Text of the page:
A restaurant site near Hamilton Place mall that for years offered so-called "classic American food" is undergoing a nearly half-million-dollar makeover to serve a menu of Mexican seafood dishes.
"We don't have that in Chattanooga," said Alex Leon, the new restaurant's operator.
Leon, who's currently renovating the former Shoney's at Shallowford Village Drive near Interstate-75 amid a cluster of hotels and restaurants, said his new eatery will have such offerings as octopus and Mexican sushi.
"It will have dishes nobody will have [in Chattanooga]," he said, adding that such menus are prevalent in other cities including Nashville and Atlanta.
Leon said he has run a traditional Mexican food restaurant in nearby Kimball, Tennessee, for about a decade called El Toril. Also, he was formerly involved in area eateries in Dunlap and South Pittsburg.
The 35-year-old restaurateur said he'd been looking for a Chattanooga location in the Hamilton Place area for the past couple of years for his new concept.
"It is so busy," Leon said. "This is perfect, the perfect location for what I want to do."
Rudy Walldorf, president of Herman Walldorf Commercial Real Estate in Chattanooga, said the the former Shoney's building is owned by a New Albany, Indiana, investor.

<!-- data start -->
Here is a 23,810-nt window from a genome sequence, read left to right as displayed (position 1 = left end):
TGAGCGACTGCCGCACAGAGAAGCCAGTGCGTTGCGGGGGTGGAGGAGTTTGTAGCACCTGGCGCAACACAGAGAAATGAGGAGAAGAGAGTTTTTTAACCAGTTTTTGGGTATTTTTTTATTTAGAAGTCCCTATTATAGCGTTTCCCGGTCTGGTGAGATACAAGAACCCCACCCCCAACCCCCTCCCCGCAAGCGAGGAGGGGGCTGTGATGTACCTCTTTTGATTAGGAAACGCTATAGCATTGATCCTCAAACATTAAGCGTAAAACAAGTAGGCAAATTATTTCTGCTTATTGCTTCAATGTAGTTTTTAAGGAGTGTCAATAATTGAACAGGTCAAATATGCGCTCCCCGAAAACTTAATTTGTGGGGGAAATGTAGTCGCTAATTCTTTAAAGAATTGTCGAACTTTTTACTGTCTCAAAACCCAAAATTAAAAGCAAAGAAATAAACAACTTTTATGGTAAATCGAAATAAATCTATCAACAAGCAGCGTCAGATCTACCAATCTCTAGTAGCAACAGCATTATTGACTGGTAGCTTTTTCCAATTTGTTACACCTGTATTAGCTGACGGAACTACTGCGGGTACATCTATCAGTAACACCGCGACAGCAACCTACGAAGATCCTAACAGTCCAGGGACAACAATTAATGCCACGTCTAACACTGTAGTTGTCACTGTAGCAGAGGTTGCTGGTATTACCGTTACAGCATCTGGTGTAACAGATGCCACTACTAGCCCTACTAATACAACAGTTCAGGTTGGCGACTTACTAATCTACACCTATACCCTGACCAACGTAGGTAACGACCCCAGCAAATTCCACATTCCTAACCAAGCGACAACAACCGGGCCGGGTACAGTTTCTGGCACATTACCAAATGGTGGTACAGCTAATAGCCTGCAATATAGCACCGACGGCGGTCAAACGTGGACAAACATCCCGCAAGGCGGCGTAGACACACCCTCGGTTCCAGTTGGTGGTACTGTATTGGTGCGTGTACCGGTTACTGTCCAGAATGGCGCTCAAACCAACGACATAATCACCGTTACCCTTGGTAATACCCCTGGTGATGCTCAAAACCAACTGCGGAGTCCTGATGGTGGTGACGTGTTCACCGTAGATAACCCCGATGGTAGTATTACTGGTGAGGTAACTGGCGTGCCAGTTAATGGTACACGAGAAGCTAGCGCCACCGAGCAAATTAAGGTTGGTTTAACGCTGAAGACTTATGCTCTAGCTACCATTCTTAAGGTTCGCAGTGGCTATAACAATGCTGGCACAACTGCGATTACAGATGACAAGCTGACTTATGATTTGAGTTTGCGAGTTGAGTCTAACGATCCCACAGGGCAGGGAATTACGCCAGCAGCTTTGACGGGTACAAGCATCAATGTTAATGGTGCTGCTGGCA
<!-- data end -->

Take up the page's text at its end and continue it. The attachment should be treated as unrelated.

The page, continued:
"It was in pretty rough condition," he said, adding that Leon already has begun the revamp.
Walldorf said the location is a prime one with its proximity to Hamilton Place and the interstate. He said about 92,000 vehicles daily go by that area.
The restaurant site sits on 1.4 acres and has plenty of parking, and there's a tall, large sign for interstate motorists to see, Walldorf said.
Leon said plans are to open the eatery, called Mariscos Vallerta, in July. He said that "mariscos" is "seafood" in Spanish.
The restaurant owner said he's tearing out the kitchen in the existing building and plans are to replace the large Shoney's sign. He expects the restaurant, which will serve a lot of traditional drinks from Mexico, to employ from 25 to 30 people.
With the coronavirus pandemic easing, Leon said he thinks the timing is right to start a new venture.
"It's the perfect time to get back into the restaurant business," he said.
Leon said he was born in Chicago, but his parents took him to Mexico to live until he was 17 years old. He moved to Indianapolis where he worked for a relative, who owned a couple of restaurants there, he said.
At 25, he moved to Winchester, Tennessee, where an uncle owned an eatery, and he later became involved in the Kimball site, Leon said.
He, too, likes the activity around the mall, the array of hotels in that area and that his new restaurant is close to the Shallowford Road and I-75 exit.
"I was looking for a place like that," Leon said.
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